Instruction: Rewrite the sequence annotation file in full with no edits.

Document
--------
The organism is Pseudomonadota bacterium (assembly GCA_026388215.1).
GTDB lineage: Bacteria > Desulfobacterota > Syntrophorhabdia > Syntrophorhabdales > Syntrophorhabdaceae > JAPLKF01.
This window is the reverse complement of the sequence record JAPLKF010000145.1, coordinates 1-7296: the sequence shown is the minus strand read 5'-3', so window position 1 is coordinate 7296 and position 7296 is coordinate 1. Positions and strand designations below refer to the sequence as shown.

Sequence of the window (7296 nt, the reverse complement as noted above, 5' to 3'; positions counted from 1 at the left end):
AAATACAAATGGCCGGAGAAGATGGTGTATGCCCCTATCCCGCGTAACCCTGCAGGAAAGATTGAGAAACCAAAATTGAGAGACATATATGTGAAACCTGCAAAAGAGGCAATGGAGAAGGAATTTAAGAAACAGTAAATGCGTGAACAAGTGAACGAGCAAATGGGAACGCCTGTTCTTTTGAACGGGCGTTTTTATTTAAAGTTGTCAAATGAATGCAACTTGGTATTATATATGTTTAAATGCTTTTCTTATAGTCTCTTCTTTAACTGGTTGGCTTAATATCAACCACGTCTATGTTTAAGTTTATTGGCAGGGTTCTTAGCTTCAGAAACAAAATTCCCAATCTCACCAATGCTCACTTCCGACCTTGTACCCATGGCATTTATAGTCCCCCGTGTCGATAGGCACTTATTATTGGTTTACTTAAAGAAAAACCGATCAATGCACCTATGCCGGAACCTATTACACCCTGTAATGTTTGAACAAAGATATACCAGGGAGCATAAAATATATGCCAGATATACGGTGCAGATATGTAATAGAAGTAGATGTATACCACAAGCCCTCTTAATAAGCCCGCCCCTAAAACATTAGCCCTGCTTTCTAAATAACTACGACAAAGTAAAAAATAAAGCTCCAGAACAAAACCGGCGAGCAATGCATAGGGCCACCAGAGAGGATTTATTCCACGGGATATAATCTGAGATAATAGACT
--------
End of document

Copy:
The organism is Pseudomonadota bacterium (assembly GCA_026388215.1).
GTDB lineage: Bacteria > Desulfobacterota > Syntrophorhabdia > Syntrophorhabdales > Syntrophorhabdaceae > JAPLKF01.
This window is the reverse complement of the sequence record JAPLKF010000145.1, coordinates 1-7296: the sequence shown is the minus strand read 5'-3', so window position 1 is coordinate 7296 and position 7296 is coordinate 1. Positions and strand designations below refer to the sequence as shown.

Sequence of the window (7296 nt, the reverse complement as noted above, 5' to 3'; positions counted from 1 at the left end):
AAATACAAATGGCCGGAGAAGATGGTGTATGCCCCTATCCCGCGTAACCCTGCAGGAAAGATTGAGAAACCAAAATTGAGAGACATATATGTGAAACCTGCAAAAGAGGCAATGGAGAAGGAATTTAAGAAACAGTAAATGCGTGAACAAGTGAACGAGCAAATGGGAACGCCTGTTCTTTTGAACGGGCGTTTTTATTTAAAGTTGTCAAATGAATGCAACTTGGTATTATATATGTTTAAATGCTTTTCTTATAGTCTCTTCTTTAACTGGTTGGCTTAATATCAACCACGTCTATGTTTAAGTTTATTGGCAGGGTTCTTAGCTTCAGAAACAAAATTCCCAATCTCACCAATGCTCACTTCCGACCTTGTACCCATGGCATTTATAGTCCCCCGTGTCGATAGGCACTTATTATTGGTTTACTTAAAGAAAAACCGATCAATGCACCTATGCCGGAACCTATTACACCCTGTAATGTTTGAACAAAGATATACCAGGGAGCATAAAATATATGCCAGATATACGGTGCAGATATGTAATAGAAGTAGATGTATACCACAAGCCCTCTTAATAAGCCCGCCCCTAAAACATTAGCCCTGCTTTCTAAATAACTACGACAAAGTAAAAAATAAAGCTCCAGAACAAAACCGGCGAGCAATGCATAGGGCCACCAGAGAGGATTTATTCCACGGGATATAATCTGAGATAATAGACT